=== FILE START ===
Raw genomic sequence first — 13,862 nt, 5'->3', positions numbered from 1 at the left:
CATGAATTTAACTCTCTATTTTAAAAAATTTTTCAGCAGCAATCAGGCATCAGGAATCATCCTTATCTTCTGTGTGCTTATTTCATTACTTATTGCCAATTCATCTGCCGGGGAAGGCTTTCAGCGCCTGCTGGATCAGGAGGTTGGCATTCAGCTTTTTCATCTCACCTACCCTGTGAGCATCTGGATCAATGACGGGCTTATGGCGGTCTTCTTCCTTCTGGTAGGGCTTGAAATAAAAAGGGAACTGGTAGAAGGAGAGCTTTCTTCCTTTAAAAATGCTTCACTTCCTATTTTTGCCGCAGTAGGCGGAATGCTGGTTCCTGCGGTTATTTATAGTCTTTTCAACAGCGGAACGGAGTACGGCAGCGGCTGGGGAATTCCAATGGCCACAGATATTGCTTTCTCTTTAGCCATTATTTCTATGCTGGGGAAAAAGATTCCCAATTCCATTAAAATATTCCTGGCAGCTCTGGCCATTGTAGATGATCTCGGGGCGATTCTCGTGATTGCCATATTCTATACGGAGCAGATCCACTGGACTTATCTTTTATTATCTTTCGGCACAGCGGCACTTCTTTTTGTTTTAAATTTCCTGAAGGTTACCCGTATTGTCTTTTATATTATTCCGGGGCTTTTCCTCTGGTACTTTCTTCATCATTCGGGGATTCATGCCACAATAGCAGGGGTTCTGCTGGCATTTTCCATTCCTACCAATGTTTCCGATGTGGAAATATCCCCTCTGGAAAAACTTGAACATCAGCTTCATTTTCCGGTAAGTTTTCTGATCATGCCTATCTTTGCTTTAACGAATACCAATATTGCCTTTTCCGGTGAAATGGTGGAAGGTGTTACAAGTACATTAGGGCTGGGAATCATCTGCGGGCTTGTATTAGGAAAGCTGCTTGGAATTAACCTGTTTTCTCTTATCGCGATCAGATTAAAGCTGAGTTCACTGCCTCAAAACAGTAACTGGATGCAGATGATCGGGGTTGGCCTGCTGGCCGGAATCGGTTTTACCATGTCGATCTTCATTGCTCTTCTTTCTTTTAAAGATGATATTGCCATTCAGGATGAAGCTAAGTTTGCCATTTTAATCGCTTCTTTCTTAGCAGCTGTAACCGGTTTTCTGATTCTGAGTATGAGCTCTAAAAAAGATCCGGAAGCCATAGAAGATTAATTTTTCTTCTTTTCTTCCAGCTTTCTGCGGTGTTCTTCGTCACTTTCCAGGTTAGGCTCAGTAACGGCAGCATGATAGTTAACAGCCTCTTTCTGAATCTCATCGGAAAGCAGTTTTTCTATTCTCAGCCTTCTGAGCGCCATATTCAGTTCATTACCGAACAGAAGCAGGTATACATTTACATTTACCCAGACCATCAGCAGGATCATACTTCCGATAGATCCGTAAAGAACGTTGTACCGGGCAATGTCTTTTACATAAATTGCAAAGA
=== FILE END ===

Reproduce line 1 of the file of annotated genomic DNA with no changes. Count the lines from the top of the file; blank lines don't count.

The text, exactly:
Raw genomic sequence first — 13,862 nt, 5'->3', positions numbered from 1 at the left: